Mr Richard Pennycook hit the headlines last week for doing the unexpected. The head of Britain's Co-Op Group asked for a 60 per cent cut in his pay because his job just got "easier".
The news made waves on a day when other reports on compensation packages were being announced for chief executives around the world, including one from Germany which claimed that top executives of the embattled carmaker Volkswagen had refused to forgo their bonuses.
Co-Op Group business was now back "in calmer waters", Mr Pennycook said, justifying his request a cut in base salary from £1,250,000 (S$2.4m) to £750,000, as well as a cut in incentive payments.
Mr Pennycook took over as chief executive in 2014, when the group's banking arm was going through a financial crisis. He had a total pay package of £3 million at the time.
After a three-year plan to steady the business - which includes 2,800 food stores, 1,000 funeral homes and financial services - bore fruit, Mr Pennycook decided that his pay should reflect the values of the group since his job had changed from a rescue operation to rebuilding. He credited the group's 70,000 staff for the turnaround.
Chairman Allan Leighton said Mr Pennycook had earned every penny of his former salary.
In neighbouring Germany, weekly magazine Der Spiegel reported last Thursday that despite prescribing belt-tightening for their workforce in the wake of the massive emissions-cheating scandal, Volkswagen top executives are refusing to forgo their bonuses this year.
Spiegel quoted unnamed sources to report that board members made it clear, shortly before the supervisory board decision on executive board pay, that they would agree to a cut but not to let go their bonuses altogether.
A Volkswagen spokesman dismissed the magazine article as pure speculation, saying: "The management board is determined to set an example when it comes to the adjustment in the bonuses."
VW's former chief executive Martin Winterkorn received a bonus of more than €3 million (S$4.6 million) a year ago, while its former finance chief Hans-Dieter Poetsch pocketed nearly €10 million as "compensation" for the lower pay he would receive in his new role as head of the supervisory board, Spiegel reported.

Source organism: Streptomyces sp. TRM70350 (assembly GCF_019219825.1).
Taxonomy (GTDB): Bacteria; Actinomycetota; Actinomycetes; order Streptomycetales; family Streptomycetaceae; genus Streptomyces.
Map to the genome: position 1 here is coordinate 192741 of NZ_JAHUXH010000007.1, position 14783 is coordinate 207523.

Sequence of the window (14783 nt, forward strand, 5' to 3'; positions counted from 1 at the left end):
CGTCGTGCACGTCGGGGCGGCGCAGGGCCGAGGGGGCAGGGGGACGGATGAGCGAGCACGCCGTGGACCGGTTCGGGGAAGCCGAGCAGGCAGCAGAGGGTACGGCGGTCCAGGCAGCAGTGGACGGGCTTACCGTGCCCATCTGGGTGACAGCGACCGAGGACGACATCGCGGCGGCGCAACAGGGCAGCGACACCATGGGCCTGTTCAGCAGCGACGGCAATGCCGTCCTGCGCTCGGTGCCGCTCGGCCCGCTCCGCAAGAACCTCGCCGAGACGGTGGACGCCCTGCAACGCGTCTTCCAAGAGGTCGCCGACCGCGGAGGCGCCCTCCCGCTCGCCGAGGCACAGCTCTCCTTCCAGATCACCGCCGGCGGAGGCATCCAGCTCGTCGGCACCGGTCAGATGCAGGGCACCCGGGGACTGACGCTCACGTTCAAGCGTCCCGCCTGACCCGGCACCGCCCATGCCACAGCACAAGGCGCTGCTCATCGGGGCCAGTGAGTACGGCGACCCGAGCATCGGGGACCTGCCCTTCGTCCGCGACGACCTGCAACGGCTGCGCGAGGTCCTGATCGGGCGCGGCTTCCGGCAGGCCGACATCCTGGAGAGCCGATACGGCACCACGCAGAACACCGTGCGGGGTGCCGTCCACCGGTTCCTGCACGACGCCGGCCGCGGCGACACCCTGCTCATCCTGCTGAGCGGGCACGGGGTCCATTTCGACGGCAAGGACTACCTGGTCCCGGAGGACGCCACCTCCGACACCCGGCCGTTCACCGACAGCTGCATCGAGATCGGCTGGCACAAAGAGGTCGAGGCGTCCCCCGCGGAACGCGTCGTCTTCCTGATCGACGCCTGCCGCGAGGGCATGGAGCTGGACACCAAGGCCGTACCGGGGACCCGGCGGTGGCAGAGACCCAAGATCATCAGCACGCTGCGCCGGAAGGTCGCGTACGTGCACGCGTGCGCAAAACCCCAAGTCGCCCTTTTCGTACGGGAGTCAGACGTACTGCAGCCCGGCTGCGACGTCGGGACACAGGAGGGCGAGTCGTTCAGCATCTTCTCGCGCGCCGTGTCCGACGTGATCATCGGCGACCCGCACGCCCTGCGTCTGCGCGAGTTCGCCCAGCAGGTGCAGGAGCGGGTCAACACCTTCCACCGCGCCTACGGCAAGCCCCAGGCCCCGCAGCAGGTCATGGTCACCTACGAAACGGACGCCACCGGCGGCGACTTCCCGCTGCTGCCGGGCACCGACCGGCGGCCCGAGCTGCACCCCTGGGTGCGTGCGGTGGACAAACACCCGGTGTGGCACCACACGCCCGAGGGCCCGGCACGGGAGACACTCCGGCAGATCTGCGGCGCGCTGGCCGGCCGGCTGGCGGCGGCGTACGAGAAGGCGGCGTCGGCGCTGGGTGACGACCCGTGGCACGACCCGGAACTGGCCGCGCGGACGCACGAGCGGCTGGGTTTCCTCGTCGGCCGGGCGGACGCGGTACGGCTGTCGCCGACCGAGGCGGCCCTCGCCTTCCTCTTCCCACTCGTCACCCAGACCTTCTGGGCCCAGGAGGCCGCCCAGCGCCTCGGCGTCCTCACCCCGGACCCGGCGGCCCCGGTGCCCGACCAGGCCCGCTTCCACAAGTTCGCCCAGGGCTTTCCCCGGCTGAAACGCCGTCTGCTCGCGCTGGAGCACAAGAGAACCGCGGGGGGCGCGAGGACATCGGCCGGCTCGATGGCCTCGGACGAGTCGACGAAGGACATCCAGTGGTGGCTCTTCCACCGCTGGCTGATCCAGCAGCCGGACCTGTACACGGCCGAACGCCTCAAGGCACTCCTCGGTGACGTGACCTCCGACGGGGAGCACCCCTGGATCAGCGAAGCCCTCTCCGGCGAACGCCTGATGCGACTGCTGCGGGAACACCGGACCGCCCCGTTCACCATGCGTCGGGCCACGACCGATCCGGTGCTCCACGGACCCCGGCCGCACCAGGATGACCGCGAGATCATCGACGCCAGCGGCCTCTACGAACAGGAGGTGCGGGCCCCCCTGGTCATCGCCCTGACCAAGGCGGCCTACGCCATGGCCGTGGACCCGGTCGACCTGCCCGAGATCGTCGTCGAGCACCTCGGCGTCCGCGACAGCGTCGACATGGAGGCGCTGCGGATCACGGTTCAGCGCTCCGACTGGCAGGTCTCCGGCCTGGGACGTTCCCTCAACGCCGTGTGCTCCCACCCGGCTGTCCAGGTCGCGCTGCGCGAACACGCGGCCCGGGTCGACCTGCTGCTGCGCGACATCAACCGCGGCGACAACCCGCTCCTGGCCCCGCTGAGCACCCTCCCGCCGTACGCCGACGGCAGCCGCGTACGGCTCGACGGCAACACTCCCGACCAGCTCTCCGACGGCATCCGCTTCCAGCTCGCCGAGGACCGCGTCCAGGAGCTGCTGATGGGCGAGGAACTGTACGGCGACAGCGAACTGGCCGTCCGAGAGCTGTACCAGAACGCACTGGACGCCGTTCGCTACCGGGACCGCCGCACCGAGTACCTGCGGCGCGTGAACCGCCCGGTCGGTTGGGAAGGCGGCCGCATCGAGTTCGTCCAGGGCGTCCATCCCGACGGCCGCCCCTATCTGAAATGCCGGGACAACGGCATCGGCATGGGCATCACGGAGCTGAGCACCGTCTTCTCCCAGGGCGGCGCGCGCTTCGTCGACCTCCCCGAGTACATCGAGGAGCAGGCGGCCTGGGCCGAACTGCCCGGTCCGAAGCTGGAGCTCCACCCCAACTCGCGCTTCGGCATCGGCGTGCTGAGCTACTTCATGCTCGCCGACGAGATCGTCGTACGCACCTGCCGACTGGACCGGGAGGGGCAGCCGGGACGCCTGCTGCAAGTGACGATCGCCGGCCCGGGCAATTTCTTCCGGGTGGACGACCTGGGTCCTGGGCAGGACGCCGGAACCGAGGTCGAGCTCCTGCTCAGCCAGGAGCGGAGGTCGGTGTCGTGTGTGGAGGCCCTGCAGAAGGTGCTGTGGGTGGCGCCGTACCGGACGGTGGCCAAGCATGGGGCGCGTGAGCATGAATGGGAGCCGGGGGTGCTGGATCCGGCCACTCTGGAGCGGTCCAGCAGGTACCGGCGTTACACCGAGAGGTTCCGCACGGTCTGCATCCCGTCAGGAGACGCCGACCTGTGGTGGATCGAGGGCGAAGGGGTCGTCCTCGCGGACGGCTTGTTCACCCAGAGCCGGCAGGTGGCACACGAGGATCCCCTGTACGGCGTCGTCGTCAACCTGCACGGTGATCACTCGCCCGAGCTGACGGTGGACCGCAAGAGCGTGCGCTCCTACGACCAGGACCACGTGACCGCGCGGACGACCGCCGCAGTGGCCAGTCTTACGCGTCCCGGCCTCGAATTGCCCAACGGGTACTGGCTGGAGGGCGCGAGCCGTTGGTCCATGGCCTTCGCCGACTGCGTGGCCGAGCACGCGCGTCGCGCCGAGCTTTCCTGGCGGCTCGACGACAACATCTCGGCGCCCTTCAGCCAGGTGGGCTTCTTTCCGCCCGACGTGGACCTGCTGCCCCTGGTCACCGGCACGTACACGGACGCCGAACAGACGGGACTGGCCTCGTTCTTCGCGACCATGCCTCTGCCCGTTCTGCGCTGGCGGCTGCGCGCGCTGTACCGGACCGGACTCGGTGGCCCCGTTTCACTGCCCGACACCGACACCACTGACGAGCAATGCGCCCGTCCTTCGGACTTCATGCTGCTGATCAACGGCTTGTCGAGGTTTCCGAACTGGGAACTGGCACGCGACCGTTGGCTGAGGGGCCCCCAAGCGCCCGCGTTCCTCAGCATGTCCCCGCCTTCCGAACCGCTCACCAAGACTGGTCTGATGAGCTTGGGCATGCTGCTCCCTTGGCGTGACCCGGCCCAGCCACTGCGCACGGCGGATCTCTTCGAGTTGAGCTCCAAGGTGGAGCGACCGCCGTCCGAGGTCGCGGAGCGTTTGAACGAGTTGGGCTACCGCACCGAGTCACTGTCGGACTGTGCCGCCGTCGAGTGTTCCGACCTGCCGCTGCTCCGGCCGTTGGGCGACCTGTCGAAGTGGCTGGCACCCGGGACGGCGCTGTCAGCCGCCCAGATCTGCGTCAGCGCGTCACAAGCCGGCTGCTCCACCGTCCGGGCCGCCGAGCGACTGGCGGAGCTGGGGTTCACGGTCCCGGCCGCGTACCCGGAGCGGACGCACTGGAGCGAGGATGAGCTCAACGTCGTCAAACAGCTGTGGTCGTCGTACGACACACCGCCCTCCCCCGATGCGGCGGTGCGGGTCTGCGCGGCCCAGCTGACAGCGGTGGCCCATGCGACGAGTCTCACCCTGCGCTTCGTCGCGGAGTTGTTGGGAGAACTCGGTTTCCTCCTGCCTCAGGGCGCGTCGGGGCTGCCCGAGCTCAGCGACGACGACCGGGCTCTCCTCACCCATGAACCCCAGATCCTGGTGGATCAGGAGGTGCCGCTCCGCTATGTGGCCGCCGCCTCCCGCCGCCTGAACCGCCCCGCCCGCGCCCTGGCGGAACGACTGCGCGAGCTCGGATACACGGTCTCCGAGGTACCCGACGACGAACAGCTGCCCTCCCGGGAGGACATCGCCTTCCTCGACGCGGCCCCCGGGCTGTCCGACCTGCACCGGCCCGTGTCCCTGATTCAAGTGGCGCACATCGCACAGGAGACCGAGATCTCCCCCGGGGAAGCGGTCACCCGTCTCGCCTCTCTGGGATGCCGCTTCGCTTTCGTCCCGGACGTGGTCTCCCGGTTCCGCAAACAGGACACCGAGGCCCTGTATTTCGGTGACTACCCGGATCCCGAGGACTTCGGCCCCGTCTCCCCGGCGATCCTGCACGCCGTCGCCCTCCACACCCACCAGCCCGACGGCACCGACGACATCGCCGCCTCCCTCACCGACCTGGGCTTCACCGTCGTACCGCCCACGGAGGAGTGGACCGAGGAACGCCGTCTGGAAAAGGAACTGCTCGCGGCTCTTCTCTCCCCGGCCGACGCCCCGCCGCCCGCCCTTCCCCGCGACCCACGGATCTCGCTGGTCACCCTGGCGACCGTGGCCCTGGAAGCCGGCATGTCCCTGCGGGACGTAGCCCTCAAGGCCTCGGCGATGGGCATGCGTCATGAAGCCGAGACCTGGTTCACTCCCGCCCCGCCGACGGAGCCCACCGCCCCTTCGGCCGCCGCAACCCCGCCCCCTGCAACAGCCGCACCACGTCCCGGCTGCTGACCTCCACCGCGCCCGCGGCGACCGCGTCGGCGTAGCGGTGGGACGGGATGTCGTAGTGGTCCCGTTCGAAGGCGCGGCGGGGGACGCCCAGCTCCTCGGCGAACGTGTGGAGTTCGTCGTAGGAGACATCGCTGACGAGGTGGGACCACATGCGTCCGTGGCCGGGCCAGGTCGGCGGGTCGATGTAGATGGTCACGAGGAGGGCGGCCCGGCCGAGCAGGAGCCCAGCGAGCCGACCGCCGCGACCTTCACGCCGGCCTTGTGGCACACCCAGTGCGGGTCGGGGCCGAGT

Meanwhile, across the Atlantic, median pay for chief executives of nearly 300 large publicly traded companies in the United States fell sharply last year than any year since the financial crisis, according to data analysis by The Wall Street Journal.
The WSJ analysis, using data from MyLogIQ, found that pay slipped 3.8 per cent to US$10.8 million (S$14.5 million) last year from US$11.2 million in 2014.
"Increases in CEO pay have taken a bit of a pause," said Mr John Roe, head of advisory services at ISS Corporate Solutions.
Where pay is rising, Mr Roe noted, "it's in the places shareholders like to see it coming from most: It's in equity".
Slower growth in pension values was the reason behind many of the overall declines in pay, said WSJ which analysed CEO compensation and performance data for S&P 500 companies that disclosed pay details for their 2015 fiscal years between July 1, 2015, and March 31, 2016.
Among those whose compensation package slid was chief executive of 3M Inge Thulin, whose pay declined 3.4 per cent to US$19.4 million.
Some had big pay cuts on performance woes. The co-CEOs of Chipotle Mexican Grill lost their bonuses after a series of illness outbreaks in many of its restaurants sickened customers and sent its share price tumbling.
Total pay for the two CEOs, Mr Monty Moran and Mr Steve Ells, fell by more than 50 per cent each, to US$13.5 million for Mr Moran and US$13.8 million for Mr Ells.
There were big pay cheques for Google chief executive Sundar Pichai who was paid US$110.5 million last year, while Mr Satya Nadella of Microsoft took home US$18.3 million.
And of the 17 women on the index, all but two made more than the S&P 500 median. The highest-paid of them was Oracle co-CEO Safra Catz, with US$53.2 million. Her fellow co-CEO made about US$1,500 more than she did.